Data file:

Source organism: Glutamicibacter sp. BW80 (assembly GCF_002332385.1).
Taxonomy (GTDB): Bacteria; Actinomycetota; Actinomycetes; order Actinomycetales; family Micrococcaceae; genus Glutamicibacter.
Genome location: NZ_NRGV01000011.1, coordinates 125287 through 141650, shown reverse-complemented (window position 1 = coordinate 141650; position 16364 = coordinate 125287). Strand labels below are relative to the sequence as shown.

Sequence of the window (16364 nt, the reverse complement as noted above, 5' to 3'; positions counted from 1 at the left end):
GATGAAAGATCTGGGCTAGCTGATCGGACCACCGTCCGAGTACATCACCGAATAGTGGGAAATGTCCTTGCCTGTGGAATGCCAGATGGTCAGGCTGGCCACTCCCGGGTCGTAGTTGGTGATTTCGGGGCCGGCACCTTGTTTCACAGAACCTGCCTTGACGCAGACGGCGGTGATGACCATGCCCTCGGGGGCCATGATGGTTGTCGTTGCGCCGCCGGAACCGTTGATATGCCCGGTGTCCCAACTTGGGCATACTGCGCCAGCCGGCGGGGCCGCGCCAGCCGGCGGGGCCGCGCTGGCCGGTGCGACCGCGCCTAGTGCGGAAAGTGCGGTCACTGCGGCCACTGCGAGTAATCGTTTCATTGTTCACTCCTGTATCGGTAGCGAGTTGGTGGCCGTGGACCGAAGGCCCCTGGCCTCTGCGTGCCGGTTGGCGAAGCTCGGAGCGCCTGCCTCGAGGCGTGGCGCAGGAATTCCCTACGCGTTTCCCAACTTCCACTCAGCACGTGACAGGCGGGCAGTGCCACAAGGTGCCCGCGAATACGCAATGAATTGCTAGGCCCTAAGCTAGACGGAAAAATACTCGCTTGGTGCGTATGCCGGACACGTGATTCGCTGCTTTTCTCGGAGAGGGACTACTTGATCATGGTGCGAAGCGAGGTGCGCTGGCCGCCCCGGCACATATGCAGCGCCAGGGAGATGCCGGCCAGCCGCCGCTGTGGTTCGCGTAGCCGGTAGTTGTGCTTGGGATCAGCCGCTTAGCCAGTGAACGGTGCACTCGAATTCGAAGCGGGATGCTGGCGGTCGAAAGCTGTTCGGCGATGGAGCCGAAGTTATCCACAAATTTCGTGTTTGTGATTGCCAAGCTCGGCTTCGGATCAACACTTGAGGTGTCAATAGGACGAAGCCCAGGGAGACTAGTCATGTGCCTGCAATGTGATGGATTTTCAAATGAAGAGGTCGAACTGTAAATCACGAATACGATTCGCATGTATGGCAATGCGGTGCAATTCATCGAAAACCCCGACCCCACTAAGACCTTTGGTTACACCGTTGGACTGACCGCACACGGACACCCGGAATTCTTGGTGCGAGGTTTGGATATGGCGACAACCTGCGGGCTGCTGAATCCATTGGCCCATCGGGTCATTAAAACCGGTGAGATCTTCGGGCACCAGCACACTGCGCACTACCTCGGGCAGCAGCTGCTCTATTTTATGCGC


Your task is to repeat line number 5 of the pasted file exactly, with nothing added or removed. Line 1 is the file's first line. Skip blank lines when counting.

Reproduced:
GATGAAAGATCTGGGCTAGCTGATCGGACCACCGTCCGAGTACATCACCGAATAGTGGGAAATGTCCTTGCCTGTGGAATGCCAGATGGTCAGGCTGGCCACTCCCGGGTCGTAGTTGGTGATTTCGGGGCCGGCACCTTGTTTCACAGAACCTGCCTTGACGCAGACGGCGGTGATGACCATGCCCTCGGGGGCCATGATGGTTGTCGTTGCGCCGCCGGAACCGTTGATATGCCCGGTGTCCCAACTTGGGCATACTGCGCCAGCCGGCGGGGCCGCGCCAGCCGGCGGGGCCGCGCTGGCCGGTGCGACCGCGCCTAGTGCGGAAAGTGCGGTCACTGCGGCCACTGCGAGTAATCGTTTCATTGTTCACTCCTGTATCGGTAGCGAGTTGGTGGCCGTGGACCGAAGGCCCCTGGCCTCTGCGTGCCGGTTGGCGAAGCTCGGAGCGCCTGCCTCGAGGCGTGGCGCAGGAATTCCCTACGCGTTTCCCAACTTCCACTCAGCACGTGACAGGCGGGCAGTGCCACAAGGTGCCCGCGAATACGCAATGAATTGCTAGGCCCTAAGCTAGACGGAAAAATACTCGCTTGGTGCGTATGCCGGACACGTGATTCGCTGCTTTTCTCGGAGAGGGACTACTTGATCATGGTGCGAAGCGAGGTGCGCTGGCCGCCCCGGCACATATGCAGCGCCAGGGAGATGCCGGCCAGCCGCCGCTGTGGTTCGCGTAGCCGGTAGTTGTGCTTGGGATCAGCCGCTTAGCCAGTGAACGGTGCACTCGAATTCGAAGCGGGATGCTGGCGGTCGAAAGCTGTTCGGCGATGGAGCCGAAGTTATCCACAAATTTCGTGTTTGTGATTGCCAAGCTCGGCTTCGGATCAACACTTGAGGTGTCAATAGGACGAAGCCCAGGGAGACTAGTCATGTGCCTGCAATGTGATGGATTTTCAAATGAAGAGGTCGAACTGTAAATCACGAATACGATTCGCATGTATGGCAATGCGGTGCAATTCATCGAAAACCCCGACCCCACTAAGACCTTTGGTTACACCGTTGGACTGACCGCACACGGACACCCGGAATTCTTGGTGCGAGGTTTGGATATGGCGACAACCTGCGGGCTGCTGAATCCATTGGCCCATCGGGTCATTAAAACCGGTGAGATCTTCGGGCACCAGCACACTGCGCACTACCTCGGGCAGCAGCTGCTCTATTTTATGCGC